Jump to content

Recommended Posts

Join the conversation

You can post now and register later. If you have an account, sign in now to post with your account.

Guest
Reply to this topic...

×   Pasted as rich text.   Paste as plain text instead

  Only 75 emoji are allowed.

×   Your link has been automatically embedded.   Display as a link instead

×   Your previous content has been restored.   Clear editor

×   You cannot paste images directly. Upload or insert images from URL.

Loading...
  • advertisement_alt
  • advertisement_alt
  • advertisement_alt


  • Topics

  • Posts

    • If this is true, than paras bhag is an important granth to study. Why only sewapanthis teach it and not taksal or nirmalas?
    • hanji but the longer versions have more dasam bani, none of the versions incorporate the full anand sahib It just feels weird to skip so much of it, so I am not sure whether it would be beadbi somehow for me recite the full anand sahib instead of the "chhota anand sahib"  dhanvaad for feedback 
    • I say stick with the usual 5 pauri and if u feel the need to do more paath u can always do the longer versions
    • I think we both are leading to the same conclusion, just worded and expressed differently. I don't necessarily agree with the fact that there is any particular pattern to women ending up with partners who treat them badly (i.e. fame, money, good looking etc.), sure, it's a factor but not all the time. In a lot of relationships things become about control, when that escalates it can sometimes become abusive, for men a lot of the time it's about controlling the narrative the wife believes, if he's having an affair or up to no good he will control the narrative so his wife is only party to things that he want's her to see and hear, even places he want's her to go, in the case of Juggy D his wife found out and it all escalated but then she knew about his old habits anyway and chose to believe he changed.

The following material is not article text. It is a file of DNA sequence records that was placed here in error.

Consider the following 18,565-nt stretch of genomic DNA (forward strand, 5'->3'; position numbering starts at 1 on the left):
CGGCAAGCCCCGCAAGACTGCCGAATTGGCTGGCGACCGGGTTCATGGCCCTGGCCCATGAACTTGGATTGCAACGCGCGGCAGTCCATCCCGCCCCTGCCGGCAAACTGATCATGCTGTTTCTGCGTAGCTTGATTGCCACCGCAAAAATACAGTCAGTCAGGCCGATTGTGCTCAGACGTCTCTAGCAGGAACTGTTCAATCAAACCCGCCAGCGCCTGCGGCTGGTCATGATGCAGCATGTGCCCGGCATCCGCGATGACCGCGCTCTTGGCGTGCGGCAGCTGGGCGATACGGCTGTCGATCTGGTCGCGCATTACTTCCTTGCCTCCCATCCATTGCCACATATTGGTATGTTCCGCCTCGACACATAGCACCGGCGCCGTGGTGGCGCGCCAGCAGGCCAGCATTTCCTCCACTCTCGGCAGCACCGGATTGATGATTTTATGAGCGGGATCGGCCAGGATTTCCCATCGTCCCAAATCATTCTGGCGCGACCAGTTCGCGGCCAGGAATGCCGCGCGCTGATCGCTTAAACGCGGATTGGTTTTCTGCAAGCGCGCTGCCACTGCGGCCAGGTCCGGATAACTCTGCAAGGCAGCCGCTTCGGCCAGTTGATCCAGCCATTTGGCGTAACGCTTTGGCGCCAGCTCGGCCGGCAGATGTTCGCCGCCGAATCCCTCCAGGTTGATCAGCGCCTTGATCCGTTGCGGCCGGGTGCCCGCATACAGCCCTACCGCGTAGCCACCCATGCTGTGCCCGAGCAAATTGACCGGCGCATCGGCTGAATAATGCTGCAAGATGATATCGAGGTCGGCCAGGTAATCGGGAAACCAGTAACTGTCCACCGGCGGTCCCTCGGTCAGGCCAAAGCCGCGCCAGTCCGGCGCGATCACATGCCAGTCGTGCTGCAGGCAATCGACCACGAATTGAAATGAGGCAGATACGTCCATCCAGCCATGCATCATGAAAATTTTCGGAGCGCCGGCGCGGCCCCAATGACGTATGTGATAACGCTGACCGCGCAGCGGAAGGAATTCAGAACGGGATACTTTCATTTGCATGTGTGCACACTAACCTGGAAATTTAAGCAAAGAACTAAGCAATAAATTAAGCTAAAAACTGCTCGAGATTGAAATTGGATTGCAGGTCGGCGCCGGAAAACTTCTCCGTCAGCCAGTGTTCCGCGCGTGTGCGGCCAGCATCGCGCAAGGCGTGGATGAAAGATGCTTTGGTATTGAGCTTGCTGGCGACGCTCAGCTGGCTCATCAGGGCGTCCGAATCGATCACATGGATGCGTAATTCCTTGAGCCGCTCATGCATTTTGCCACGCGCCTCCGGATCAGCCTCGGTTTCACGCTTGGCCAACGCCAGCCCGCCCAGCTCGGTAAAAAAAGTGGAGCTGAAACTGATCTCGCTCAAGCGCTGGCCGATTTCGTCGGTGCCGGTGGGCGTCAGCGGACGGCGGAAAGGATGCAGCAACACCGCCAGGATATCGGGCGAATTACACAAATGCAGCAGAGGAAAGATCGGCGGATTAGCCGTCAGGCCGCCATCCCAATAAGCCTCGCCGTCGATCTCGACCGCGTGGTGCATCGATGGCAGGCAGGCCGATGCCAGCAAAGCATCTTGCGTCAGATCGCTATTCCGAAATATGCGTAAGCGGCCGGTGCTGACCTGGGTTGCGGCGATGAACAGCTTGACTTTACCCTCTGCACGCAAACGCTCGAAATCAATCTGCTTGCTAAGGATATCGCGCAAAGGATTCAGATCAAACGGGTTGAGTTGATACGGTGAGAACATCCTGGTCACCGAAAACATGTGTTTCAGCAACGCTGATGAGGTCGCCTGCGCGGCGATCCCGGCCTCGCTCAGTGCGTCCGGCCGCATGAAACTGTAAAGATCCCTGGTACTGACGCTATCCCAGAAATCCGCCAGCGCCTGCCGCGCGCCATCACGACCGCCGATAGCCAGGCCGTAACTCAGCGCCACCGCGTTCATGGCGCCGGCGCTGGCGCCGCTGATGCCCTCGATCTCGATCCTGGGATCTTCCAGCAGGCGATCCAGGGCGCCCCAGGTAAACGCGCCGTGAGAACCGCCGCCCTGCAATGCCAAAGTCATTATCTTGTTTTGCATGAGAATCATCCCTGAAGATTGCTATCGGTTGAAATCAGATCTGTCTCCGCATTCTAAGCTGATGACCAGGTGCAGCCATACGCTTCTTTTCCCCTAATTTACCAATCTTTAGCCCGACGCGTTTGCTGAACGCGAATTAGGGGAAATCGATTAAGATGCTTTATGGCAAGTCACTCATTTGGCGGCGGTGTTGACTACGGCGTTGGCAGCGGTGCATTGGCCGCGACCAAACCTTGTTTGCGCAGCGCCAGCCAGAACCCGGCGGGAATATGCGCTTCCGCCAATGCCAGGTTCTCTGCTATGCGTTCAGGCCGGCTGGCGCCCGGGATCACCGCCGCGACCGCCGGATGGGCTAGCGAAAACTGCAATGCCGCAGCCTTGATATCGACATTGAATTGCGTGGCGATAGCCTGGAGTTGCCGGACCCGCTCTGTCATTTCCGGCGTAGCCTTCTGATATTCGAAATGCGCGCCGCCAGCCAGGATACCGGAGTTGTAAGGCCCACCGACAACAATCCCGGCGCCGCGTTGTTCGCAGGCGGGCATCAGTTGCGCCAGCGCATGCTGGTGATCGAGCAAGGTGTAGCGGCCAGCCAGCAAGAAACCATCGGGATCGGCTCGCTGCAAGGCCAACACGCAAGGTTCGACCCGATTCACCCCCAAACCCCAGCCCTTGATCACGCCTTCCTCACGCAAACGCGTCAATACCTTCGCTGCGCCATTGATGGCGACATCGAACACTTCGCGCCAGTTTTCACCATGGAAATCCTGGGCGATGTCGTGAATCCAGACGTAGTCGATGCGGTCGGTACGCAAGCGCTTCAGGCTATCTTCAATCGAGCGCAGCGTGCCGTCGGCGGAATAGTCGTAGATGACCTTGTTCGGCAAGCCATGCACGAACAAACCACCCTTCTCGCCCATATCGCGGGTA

• I have no knowledge of this but interwebs so far says... PARAS BHAG is an adaptation into Sadh Bhakha, in Gurmukhi script, of Abu Hamid Muhammad al Ghazzali`s Kimid iSa`ddat, an abridged edition in Urdu of his Ihyd ul Ulum, in Arabic. The work was first published in 1876. Several of the manuscript copies prior to that date are still in circulation. An edition in Devanagari script was brought out in 1929. The question as to who adapted the work into Bhakha and when has not been fully resolved. According to one tradition, the version in Gurmukhi characters was prepared towards the close of the seventeenth century at Anandpur by Sayyid Badr ud Din of Sadhaura at the instance of Guru Gobind Singh (1666-1708).   According to another, it was translated a little before the middle of the eighteenth century by a Sevapanthi sainteither Bhai Addan Shah or Bhai Garu. The book is held in great veneration by Sevapanthi Sikhs who recite it up to this day in their deras or monasteries. The work originally written in the eleventh century was meant for the edification of the Muslims laying down for them moral and social injunctions. These stipulations represent a mixture of Islamic, Sufi and Vedantic principles and thus have a wide appeal. The main stress is on loving devotion to God and on right conduct. D.S.  
×
×
  • Create New...

Important Information

Terms of Use